For the last several weeks I have been cruising up and down the coasts of New Zealand’s North and South Islands. Everywhere we drop our Zodiacs into the water, we encounter New Zealand fur seals resting on rocky shores. Many of these marine mammals are brand new pups – maybe just a month or two old. They play together all day in shallow rock pools waiting for their mothers to return with a bellyful of fish, and a meal of milk for her pup.
Most of the females will give birth to one pup during the New Zealand summer months of December and January. Right now in mid-February we are lucky to be seeing lots of small, dark brown pups along the shores. The large, dominant males have scattered already and we’ve seen them alone or in small groups from time to time. Many of the shores are now the realm of the breeding females and their young ones.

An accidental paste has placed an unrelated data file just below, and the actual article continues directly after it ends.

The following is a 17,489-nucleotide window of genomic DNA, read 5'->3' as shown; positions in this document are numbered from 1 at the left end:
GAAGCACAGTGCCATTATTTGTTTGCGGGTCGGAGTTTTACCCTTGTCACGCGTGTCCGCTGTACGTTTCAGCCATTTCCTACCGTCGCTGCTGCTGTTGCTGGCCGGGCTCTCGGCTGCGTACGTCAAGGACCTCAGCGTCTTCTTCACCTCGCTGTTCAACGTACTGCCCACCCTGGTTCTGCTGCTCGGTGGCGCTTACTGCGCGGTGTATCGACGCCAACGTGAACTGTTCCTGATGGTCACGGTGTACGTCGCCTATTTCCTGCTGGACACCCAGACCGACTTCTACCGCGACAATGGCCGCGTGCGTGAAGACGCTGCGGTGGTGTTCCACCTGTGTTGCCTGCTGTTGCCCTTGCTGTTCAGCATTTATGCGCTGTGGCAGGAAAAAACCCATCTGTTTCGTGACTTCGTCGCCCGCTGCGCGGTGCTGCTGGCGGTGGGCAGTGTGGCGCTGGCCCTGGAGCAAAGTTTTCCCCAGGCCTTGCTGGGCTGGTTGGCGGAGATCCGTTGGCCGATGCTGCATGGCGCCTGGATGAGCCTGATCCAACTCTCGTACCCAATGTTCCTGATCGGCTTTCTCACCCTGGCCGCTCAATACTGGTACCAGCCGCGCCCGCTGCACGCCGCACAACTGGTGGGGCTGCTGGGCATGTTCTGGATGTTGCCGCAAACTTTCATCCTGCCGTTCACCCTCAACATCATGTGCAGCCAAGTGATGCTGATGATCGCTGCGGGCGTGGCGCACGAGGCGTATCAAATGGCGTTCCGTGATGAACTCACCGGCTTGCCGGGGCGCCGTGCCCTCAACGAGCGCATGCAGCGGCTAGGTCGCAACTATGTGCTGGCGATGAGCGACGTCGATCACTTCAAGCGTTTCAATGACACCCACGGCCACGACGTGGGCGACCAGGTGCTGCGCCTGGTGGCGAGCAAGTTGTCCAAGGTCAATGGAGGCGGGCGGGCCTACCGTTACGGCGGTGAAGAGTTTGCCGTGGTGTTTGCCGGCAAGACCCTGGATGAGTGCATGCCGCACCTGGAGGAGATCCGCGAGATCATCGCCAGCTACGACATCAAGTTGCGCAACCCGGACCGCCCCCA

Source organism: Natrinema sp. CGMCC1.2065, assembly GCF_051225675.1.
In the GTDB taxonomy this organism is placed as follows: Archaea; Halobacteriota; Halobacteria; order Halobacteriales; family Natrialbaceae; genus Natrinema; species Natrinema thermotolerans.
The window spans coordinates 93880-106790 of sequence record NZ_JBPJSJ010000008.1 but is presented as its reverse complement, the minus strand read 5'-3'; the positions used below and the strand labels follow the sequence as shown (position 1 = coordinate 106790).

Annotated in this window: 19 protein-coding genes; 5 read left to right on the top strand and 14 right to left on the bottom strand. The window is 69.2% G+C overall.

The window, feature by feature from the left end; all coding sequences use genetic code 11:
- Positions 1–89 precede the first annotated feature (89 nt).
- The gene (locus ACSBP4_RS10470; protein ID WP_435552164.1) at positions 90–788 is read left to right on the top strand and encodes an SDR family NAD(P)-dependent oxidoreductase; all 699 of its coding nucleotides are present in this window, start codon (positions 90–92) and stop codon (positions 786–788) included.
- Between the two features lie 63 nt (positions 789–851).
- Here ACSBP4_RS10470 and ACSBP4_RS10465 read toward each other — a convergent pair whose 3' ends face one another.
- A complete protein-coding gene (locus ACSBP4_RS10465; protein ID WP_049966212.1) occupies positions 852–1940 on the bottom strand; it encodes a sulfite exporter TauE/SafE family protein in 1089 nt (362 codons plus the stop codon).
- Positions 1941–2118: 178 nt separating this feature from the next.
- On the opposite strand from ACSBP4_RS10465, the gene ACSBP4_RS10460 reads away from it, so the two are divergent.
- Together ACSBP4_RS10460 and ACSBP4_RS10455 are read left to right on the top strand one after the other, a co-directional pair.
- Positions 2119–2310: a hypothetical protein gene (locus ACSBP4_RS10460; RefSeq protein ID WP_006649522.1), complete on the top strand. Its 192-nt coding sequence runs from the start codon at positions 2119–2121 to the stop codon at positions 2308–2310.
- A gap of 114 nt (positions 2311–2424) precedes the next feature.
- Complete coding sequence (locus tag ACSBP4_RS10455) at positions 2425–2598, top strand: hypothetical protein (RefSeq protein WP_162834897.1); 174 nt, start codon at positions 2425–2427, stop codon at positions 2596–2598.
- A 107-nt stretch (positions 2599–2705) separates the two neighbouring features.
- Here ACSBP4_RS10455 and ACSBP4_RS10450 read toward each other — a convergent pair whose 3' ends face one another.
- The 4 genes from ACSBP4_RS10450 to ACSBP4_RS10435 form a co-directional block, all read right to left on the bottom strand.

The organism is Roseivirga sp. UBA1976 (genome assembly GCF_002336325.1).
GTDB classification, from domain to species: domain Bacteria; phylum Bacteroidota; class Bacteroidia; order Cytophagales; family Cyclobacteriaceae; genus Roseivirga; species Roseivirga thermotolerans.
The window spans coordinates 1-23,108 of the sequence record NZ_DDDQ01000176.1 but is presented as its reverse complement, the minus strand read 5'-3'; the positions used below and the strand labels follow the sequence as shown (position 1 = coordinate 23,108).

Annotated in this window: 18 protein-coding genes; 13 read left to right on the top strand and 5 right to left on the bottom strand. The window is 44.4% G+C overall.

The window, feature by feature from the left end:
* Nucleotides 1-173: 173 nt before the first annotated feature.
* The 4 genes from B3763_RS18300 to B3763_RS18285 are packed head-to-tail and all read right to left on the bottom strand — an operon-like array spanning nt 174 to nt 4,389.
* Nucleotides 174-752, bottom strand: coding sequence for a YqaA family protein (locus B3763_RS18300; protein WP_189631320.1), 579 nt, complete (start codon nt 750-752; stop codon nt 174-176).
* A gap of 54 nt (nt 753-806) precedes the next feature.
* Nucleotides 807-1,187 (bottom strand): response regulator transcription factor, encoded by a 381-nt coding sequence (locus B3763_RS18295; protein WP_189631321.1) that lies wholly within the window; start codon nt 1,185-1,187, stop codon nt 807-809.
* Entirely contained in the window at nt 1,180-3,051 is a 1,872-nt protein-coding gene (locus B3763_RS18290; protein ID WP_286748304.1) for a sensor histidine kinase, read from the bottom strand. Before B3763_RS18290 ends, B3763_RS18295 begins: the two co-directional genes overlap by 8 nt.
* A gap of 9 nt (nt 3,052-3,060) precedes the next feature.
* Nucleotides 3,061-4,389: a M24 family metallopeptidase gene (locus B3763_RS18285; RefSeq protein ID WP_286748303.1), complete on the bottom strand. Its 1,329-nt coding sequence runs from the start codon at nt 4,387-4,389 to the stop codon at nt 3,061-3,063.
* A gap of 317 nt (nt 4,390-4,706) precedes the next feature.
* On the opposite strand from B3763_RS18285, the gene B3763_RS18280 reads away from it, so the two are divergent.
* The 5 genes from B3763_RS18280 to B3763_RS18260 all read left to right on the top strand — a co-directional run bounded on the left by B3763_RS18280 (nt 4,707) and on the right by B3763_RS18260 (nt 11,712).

One or two weeks after she gives birth, the mother fur seal starts going far out to sea to catch fish. She can be gone anywhere from one to six days while her pups waits on shore for her return. No wonder the pups we see are calling out for their mother, making all kinds of wonderful sounds, almost like the bleating of a lamb. It’s fun to imitate them!
Many of the early western settlers to New Zealand were sealers who came here to take advantage of the untapped resource they found in the seals. In the days before plastic, synthetic fibers and crude oil, seal skins were very valuable for warm clothing and fashion, and their oil was used to light lamps around the world. Nowadays the sealing has stopped and the seals are protected, but they still get tangled in fishery trawl nets and absorb cancer-causing chemicals from fish in the sea.
The good news is that their numbers are bouncing back now that they are protected, and it’s not hard to find great haul-out spots along the New Zealand coast to watch these amazing animals.